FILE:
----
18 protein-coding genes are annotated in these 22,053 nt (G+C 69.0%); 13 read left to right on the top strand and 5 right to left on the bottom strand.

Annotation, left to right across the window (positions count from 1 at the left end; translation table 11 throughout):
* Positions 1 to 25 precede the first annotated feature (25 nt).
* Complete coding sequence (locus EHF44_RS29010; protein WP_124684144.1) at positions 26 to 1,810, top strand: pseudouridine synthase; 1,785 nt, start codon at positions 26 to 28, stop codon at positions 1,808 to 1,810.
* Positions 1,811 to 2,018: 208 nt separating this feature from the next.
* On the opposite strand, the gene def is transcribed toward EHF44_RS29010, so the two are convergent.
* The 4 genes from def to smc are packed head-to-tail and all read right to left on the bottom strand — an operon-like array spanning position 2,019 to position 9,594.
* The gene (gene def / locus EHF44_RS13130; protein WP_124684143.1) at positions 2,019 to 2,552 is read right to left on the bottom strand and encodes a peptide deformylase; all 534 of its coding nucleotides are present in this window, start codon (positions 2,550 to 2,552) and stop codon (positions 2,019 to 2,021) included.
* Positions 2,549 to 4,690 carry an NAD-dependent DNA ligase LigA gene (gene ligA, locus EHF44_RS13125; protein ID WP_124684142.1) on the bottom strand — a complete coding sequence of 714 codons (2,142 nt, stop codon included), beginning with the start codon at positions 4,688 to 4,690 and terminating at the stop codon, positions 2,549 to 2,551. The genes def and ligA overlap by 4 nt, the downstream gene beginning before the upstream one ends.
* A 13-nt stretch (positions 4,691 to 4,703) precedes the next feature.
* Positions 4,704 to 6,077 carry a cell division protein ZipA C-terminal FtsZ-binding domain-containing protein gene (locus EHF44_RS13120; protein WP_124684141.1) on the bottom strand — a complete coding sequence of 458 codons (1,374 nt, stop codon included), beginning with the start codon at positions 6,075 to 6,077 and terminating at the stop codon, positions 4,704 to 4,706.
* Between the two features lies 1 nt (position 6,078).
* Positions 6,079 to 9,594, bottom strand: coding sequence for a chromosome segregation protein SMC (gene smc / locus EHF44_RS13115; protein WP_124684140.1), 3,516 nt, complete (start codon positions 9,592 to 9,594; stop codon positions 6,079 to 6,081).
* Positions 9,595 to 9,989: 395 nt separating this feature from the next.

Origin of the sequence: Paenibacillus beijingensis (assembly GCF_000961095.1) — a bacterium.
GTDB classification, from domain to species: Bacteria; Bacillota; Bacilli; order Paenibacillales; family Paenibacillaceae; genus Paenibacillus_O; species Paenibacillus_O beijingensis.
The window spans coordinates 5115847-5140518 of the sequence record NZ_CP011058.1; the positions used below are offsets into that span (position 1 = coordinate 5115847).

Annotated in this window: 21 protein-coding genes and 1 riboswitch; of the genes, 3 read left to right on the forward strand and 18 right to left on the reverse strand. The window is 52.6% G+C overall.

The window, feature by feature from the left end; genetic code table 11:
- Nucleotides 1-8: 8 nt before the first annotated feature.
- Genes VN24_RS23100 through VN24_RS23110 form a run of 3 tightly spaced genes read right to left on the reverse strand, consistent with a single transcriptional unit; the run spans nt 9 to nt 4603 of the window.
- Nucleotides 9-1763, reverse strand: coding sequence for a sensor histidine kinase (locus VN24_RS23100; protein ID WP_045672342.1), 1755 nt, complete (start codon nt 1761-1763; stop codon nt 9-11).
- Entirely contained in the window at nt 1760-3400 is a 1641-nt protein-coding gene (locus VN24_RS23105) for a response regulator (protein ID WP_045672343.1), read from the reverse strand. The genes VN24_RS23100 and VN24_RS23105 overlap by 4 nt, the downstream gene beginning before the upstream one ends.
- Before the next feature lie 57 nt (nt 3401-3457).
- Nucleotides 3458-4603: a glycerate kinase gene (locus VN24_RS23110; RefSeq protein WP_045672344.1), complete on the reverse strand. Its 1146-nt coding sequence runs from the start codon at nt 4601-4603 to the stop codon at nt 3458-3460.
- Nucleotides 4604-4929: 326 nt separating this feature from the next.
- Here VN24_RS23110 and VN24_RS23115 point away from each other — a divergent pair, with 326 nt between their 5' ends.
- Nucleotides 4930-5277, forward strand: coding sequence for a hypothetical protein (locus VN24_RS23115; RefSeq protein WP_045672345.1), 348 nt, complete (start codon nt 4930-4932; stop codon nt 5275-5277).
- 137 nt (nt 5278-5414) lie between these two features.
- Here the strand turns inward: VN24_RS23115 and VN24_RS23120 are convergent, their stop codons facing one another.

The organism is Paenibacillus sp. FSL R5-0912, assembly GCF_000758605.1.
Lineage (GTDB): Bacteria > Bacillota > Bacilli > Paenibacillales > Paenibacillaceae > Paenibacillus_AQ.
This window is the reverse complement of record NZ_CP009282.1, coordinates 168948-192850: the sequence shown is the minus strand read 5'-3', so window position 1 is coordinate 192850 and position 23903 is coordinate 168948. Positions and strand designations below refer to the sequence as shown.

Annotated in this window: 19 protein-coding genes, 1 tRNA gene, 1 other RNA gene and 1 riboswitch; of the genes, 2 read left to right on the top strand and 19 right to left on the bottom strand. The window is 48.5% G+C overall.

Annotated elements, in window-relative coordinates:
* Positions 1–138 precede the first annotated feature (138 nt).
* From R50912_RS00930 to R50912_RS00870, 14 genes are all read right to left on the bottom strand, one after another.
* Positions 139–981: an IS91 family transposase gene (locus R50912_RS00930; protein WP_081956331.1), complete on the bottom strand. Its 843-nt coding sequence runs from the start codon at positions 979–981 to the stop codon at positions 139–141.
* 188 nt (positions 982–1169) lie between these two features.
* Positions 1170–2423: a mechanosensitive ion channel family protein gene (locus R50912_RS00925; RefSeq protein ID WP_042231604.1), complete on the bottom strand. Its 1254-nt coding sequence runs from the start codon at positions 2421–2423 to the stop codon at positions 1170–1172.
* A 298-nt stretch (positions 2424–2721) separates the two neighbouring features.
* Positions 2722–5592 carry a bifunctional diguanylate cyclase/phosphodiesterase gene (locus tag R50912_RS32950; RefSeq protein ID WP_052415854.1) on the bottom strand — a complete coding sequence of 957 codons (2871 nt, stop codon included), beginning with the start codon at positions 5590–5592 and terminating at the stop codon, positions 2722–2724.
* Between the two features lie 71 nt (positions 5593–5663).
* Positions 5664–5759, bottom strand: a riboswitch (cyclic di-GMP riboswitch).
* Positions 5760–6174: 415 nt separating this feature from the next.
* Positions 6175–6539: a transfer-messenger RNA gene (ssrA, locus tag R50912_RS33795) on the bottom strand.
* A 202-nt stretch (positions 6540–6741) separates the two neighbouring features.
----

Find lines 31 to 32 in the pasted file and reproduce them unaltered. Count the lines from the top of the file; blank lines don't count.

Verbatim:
The organism is Paenibacillus sp. FSL R5-0912, assembly GCF_000758605.1.
Lineage (GTDB): Bacteria > Bacillota > Bacilli > Paenibacillales > Paenibacillaceae > Paenibacillus_AQ.